Worth Knowing, Worth Going

Hazy, stargazy Richmond rock band Rikki Rakki will celebrate the vinyl release of “Breaking Skin” at Plan 9

Worth Knowing, Worth Going is a new Style Weekly spotlight on music-makers worth tuning into and upcoming events where you can get to know them better. This time, we spoke with Erika Blatnik, primary singer and songwriter for the hazy, stargazy Richmond rock band Rikki Rakki, whose 2023 album, “Breaking Skin,” is set to be celebrated at Plan 9 on Thursday, May 23 with a vinyl release and listening party.

Style Weekly: How did Rikki Rakki get its start?

Erika Blatnik: I was writing songs and playing solo for many, many years and had one band in the past, but at the stage that we began playing together, I was doing a lot of solo recording and not playing a lot of shows that often. I was mostly hunkering down in my little studio. It was a really small little closet studio that I had at the time, and I was recording a lot of layers and writing songs that would hopefully be able to be played by a band …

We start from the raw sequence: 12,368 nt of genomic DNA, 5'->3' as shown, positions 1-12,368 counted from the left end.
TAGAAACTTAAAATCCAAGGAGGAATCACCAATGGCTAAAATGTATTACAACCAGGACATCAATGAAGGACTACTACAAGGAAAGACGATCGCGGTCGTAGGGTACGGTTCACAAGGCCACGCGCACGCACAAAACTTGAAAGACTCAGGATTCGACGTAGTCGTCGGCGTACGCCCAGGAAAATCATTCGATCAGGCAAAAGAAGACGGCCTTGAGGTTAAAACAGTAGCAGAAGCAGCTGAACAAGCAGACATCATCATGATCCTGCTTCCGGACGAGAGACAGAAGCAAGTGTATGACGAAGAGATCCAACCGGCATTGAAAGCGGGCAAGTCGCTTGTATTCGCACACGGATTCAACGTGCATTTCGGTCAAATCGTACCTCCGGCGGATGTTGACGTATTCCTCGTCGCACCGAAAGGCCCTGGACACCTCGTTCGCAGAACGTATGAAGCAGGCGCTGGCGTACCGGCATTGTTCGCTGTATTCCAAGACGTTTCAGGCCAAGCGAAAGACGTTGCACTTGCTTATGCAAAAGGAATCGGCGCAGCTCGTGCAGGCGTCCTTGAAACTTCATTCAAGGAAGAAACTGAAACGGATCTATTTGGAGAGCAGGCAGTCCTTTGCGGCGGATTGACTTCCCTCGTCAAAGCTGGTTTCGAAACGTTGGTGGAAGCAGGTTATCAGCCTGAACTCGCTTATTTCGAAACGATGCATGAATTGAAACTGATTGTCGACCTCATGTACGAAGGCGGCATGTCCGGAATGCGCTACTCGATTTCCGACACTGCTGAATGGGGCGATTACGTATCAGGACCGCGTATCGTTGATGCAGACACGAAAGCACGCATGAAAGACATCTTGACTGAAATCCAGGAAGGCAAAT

I went to a Woman Crush Wednesday [in 2019] and played at it, and Matt Luger — he’s the guitarist in Rikki Rakki — he and Jay [Kole], his best friend who plays drums, they were both there. I started talking with them and connecting with them, because they were digging the music that I was playing. Basically, right then and there we decided that we would try to work together. I hadn’t even heard Matt’s music yet, but then I listened to it — he does solo music called sourlips — and it was awesome. I was a big fan of his at that point, and he was a big fan of mine, and then we decided, “Let’s just try it out and see if we can work together.” Matt knew [bassist] Andy [Brown], because they had played together before, and they knew each other back from college, and I asked Andy if he’d be on board…